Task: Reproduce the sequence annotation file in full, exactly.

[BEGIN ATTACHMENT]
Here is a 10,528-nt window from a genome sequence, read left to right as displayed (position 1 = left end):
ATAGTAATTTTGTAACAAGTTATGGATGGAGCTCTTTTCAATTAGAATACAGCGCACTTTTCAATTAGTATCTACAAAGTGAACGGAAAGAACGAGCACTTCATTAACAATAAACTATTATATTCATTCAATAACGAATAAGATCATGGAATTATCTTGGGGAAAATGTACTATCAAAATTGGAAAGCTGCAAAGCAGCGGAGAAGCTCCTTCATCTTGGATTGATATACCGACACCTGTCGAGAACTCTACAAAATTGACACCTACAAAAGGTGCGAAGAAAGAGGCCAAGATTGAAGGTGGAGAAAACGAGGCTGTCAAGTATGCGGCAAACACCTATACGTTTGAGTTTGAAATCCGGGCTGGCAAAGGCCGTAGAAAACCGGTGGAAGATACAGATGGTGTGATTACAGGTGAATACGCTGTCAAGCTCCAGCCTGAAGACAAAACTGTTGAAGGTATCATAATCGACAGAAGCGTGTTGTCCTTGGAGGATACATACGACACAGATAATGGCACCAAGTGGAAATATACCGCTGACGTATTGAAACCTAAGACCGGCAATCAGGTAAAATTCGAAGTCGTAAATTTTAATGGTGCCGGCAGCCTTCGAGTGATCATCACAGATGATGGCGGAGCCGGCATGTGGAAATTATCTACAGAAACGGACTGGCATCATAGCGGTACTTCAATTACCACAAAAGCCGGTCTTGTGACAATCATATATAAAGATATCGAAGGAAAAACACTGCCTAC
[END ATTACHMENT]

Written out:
Here is a 10,528-nt window from a genome sequence, read left to right as displayed (position 1 = left end):
ATAGTAATTTTGTAACAAGTTATGGATGGAGCTCTTTTCAATTAGAATACAGCGCACTTTTCAATTAGTATCTACAAAGTGAACGGAAAGAACGAGCACTTCATTAACAATAAACTATTATATTCATTCAATAACGAATAAGATCATGGAATTATCTTGGGGAAAATGTACTATCAAAATTGGAAAGCTGCAAAGCAGCGGAGAAGCTCCTTCATCTTGGATTGATATACCGACACCTGTCGAGAACTCTACAAAATTGACACCTACAAAAGGTGCGAAGAAAGAGGCCAAGATTGAAGGTGGAGAAAACGAGGCTGTCAAGTATGCGGCAAACACCTATACGTTTGAGTTTGAAATCCGGGCTGGCAAAGGCCGTAGAAAACCGGTGGAAGATACAGATGGTGTGATTACAGGTGAATACGCTGTCAAGCTCCAGCCTGAAGACAAAACTGTTGAAGGTATCATAATCGACAGAAGCGTGTTGTCCTTGGAGGATACATACGACACAGATAATGGCACCAAGTGGAAATATACCGCTGACGTATTGAAACCTAAGACCGGCAATCAGGTAAAATTCGAAGTCGTAAATTTTAATGGTGCCGGCAGCCTTCGAGTGATCATCACAGATGATGGCGGAGCCGGCATGTGGAAATTATCTACAGAAACGGACTGGCATCATAGCGGTACTTCAATTACCACAAAAGCCGGTCTTGTGACAATCATATATAAAGATATCGAAGGAAAAACACTGCCTAC